Early in 2016, a few months before his 65th birthday, Sadick ‘Dickie’ Holtman, the tea-brewing custodian of the Turkish baths on Long Street, will retire after nearly 30 years on the job. As an employee of the City of Cape Town he is entitled to a gratuity payout in addition to his monthly pension. He plans to use the extra money to fund his first pilgrimage to Mecca. At work he faces the Islamic holy city three or four times each day, depending on the season, and kneels between the changing room stalls to pray. Then he returns to his chair and picks up the newspaper, or boils the kettle again, or strolls to the sauna to tell a customer to get out soon, or mops the tiled floor, which is always wet.
Daniel Sambo, 47, lives in a farm cottage outside Robertson but works as a gardener in town. Jacaranda flowers carpet the streets purple in summer. When they encroach on an employer’s property he sweeps them up. He wears blue overalls and a Nike beanie and has a scar across the bridge of his nose, which set crooked the last time it was broken. Another scar, an embossed ridge of keloid tissue, protrudes above his left eye. He weighs less than 60 kg and can rest his chin on the roof of a parked car without crouching. He earns R130 a day now, R60 more than he earned before he got fired but R20 short of the wage he went on strike for. The new job is easy and he gets left alone most of the time, which is relaxing, he says. But he’d like to work on the farm again: it’s what he knows best and it’d feel more secure – if only it paid him enough.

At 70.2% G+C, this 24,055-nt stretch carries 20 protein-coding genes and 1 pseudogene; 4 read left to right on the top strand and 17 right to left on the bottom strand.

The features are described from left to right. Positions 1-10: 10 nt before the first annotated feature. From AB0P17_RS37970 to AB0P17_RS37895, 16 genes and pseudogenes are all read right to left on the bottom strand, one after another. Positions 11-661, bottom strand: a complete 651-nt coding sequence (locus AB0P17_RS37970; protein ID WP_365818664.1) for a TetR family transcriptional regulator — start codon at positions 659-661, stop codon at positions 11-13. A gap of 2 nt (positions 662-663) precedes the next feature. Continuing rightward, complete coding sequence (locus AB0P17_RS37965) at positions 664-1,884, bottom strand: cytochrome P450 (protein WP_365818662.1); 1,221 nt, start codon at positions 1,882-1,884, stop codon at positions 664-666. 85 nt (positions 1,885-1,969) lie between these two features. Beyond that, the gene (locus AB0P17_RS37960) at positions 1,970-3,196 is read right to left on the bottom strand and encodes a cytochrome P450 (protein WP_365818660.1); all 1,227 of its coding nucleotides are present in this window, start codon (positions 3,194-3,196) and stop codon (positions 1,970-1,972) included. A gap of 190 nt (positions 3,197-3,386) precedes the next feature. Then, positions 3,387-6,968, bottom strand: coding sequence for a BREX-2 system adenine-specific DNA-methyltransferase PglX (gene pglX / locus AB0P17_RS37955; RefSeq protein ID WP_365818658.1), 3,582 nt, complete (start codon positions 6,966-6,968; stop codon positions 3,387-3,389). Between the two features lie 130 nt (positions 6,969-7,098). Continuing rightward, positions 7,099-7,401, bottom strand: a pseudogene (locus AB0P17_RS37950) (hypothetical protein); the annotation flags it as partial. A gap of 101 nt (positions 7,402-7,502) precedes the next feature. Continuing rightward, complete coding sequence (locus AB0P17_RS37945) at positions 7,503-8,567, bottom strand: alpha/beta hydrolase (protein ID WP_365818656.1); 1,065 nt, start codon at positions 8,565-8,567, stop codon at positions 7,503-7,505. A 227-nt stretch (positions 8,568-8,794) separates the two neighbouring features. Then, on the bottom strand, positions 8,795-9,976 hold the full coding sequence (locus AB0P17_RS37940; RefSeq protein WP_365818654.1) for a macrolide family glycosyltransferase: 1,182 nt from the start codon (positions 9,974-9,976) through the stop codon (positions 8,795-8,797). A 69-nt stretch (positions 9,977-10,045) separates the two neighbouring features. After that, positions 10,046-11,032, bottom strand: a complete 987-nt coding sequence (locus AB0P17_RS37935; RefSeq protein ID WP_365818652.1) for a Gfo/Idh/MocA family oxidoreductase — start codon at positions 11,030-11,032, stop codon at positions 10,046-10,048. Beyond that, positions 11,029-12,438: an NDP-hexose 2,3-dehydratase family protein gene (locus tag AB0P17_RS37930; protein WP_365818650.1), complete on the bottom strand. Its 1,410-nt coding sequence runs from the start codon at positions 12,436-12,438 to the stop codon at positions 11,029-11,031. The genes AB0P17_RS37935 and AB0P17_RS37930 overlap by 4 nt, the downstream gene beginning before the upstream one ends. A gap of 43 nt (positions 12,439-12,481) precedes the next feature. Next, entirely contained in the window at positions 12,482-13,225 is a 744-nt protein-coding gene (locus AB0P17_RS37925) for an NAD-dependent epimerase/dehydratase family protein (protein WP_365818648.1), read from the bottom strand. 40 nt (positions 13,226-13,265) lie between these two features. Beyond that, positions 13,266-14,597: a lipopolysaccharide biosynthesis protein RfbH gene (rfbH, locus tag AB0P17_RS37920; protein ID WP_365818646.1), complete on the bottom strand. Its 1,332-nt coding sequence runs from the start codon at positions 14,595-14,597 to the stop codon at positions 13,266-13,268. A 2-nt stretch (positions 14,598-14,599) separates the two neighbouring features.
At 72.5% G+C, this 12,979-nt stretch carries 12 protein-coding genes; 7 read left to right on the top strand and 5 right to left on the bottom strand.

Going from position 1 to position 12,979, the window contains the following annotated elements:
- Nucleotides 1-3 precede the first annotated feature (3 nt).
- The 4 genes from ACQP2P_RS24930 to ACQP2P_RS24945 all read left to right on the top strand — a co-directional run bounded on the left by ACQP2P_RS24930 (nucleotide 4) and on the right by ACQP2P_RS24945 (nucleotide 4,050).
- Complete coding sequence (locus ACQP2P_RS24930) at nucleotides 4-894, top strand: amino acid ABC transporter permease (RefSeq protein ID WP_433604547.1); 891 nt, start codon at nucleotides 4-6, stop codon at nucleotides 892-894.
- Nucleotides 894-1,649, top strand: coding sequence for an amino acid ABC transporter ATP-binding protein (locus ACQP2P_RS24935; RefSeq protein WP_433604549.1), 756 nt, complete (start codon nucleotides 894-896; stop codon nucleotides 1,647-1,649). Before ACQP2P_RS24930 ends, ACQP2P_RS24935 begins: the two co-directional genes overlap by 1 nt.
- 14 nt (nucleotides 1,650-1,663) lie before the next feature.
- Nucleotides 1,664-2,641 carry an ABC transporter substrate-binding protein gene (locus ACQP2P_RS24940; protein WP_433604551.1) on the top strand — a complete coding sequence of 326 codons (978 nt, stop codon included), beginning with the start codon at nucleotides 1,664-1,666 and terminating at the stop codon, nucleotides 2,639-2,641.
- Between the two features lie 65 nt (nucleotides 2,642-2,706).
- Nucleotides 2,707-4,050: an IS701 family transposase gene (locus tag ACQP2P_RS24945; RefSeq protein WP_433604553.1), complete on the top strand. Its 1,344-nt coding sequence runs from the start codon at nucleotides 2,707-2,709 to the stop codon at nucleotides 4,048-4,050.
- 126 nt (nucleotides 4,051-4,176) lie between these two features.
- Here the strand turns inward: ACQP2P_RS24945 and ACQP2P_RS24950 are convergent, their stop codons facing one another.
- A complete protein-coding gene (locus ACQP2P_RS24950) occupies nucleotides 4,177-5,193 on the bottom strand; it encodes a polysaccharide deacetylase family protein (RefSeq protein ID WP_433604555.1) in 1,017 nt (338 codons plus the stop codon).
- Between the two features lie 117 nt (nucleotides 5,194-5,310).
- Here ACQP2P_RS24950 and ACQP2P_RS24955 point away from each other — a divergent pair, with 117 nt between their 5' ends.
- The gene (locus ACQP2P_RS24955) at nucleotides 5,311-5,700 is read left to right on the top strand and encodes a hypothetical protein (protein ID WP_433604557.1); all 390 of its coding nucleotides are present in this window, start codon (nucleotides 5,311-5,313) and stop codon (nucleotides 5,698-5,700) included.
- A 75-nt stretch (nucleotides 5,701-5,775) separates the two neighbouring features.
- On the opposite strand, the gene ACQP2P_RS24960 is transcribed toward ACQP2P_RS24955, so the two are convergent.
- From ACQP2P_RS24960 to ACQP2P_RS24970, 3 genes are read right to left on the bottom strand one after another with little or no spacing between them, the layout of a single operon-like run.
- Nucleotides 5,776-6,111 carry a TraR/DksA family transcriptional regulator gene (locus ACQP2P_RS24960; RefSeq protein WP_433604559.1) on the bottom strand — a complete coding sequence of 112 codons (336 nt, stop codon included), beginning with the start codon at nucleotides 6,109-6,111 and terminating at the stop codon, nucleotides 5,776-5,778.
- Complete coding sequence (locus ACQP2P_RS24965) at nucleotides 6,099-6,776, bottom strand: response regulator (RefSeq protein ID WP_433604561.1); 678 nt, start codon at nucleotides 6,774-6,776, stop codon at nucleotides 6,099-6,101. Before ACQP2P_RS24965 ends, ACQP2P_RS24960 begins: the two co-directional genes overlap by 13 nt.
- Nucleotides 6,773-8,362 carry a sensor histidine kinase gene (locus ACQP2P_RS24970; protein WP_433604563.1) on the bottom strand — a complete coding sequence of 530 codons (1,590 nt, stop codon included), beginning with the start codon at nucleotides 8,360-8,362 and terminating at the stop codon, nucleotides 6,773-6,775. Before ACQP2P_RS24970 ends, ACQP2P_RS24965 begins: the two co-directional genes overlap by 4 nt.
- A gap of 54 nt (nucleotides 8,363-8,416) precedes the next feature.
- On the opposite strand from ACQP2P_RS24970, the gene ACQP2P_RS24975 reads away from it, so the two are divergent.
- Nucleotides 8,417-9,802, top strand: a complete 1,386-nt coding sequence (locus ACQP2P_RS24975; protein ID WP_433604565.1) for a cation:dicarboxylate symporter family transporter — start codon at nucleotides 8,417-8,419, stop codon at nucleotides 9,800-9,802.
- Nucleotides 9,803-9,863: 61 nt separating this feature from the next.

It was a flawless Cape Town Saturday, the kind of day people gravitate to beaches and picnic spots, and Ras Benjamin stepped on to the mountain. He wore tracksuit pants, a short-sleeved collared shirt and a tall black turban wound tightly around his dreadlocks. Unlike many other Rastafarian herbalists, who choose to remain barefoot, he wore shoes — sneakers, with neon green laces. He also carried a frayed brown rucksack. Together we climbed the path. Boyes Drive and the wide arc of False Bay fell away beneath us, and Benjamin scanned the slope for medicinal plants.